from_port: 22
          to_port: 22
          cidr_ip: 0.0.0.0/0
      rules_egress:
        - proto: all
          type: all
          cidr_ip: 0.0.0.0/0
    register: basic_firewall

  - name: create an EC2 instance
    local_action:
      module: ec2
      key_name: "{{key_name}}"
      region: "{{aws_region}}"
      group_id: "{{basic_firewall.group_id}}"
      instance_type: "{{instance_type}}"
      image: "{{ami_id}}"
      wait: yes
    register: basic_ec2

$ ansible-playbook -i $VIRTUAL_ENV/etc/ansible/hosts -vvvv basic-create.yml
... "public_ip": "PUBLIC_IP_3" ...
$ ssh -i ~/.ssh/ec2-prod-key fedora@PUBLIC_IP_3

Dynamic inventory

So far so good. We have an EC2 instance up and running. It just remains to find out how to reliably address it to deploy necessary packages and configuration. That is where Dynamic Inventory comes into play.

Now that might be because I used Ansible version 1.7.2 (from pip) or I haven't figured how to install plugins into Ansible, but here after a little bit trials and errors, I got the following sequence of commands to work:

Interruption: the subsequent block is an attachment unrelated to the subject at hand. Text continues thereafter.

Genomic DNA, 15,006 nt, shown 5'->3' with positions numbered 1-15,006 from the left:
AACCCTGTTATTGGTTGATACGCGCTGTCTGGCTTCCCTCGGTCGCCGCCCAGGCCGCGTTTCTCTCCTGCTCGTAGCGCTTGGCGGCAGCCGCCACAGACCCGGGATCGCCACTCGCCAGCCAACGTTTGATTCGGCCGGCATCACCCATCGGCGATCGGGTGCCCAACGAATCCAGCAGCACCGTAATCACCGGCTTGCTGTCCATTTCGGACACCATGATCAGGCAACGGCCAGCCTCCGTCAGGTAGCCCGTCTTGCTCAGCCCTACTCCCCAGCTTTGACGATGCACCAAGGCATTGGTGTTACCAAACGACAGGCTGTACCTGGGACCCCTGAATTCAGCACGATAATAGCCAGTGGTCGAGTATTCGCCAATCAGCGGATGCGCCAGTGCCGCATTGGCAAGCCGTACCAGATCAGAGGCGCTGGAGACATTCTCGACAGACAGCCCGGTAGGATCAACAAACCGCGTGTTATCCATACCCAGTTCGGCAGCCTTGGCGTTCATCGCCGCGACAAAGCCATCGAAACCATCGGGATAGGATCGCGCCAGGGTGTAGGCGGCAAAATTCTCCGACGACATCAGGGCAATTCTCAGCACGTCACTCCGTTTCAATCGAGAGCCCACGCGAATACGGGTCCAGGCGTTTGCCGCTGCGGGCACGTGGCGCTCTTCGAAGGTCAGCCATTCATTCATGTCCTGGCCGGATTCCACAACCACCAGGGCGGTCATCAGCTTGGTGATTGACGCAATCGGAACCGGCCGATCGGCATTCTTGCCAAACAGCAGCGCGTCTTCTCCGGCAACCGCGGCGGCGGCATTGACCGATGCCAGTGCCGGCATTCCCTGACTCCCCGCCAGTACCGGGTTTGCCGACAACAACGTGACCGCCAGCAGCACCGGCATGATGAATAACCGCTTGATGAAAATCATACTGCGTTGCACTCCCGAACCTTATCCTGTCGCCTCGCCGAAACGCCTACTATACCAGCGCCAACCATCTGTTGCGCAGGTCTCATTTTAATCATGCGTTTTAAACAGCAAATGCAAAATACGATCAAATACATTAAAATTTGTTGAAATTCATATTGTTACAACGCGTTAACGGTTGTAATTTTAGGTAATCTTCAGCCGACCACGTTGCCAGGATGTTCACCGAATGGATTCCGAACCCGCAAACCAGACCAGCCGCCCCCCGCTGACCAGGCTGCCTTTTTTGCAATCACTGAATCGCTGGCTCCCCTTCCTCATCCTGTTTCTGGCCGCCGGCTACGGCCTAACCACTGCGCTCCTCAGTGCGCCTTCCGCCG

$ pushd $VIRTUAL_ENV/etc/ansible
$ wget https://raw.githubusercontent.com/ansible/ansible/devel/plugins/inventory/ec2.ini
$ popd
$ export EC2_INI_PATH=$VIRTUAL_ENV/etc/ansible/ec2.ini
$ mkdir -p plugins/inventory
$ cd plugins/inventory
$ wget https://raw.githubusercontent.com/ansible/ansible/devel/plugins/inventory/ec2.py
# The script calls itself at some point.
$ chmod +x ./ec2.py
$ ./ec2.py --list

With a way to pick up dynamic hosts, we write a playbook to delete the previously created instances and security group.

$ cat basic-delete.yml
---
# Basic decommissioning example
- name: Delete devel EC2 instances
  hosts: security_group_*my-security-group*           # <-- MAGIC IS HERE!
  connection: local
  gather_facts: False
  tasks:
  - name: Terminate {{ec2_id}} instance in {{aws_region}}
    local_action:
        module: ec2
        state: 'absent'
        region: '{{aws_region}}'
        instance_ids: '{{ec2_id}}'

- name: Delete '*my-security-group*' security group
  hosts: localhost
  connection: local
  gather_facts: False
  tasks:
  - name: Take '*my-security-group*' security group down
    local_action:
        module: ec2_group
        name: *my-security-group*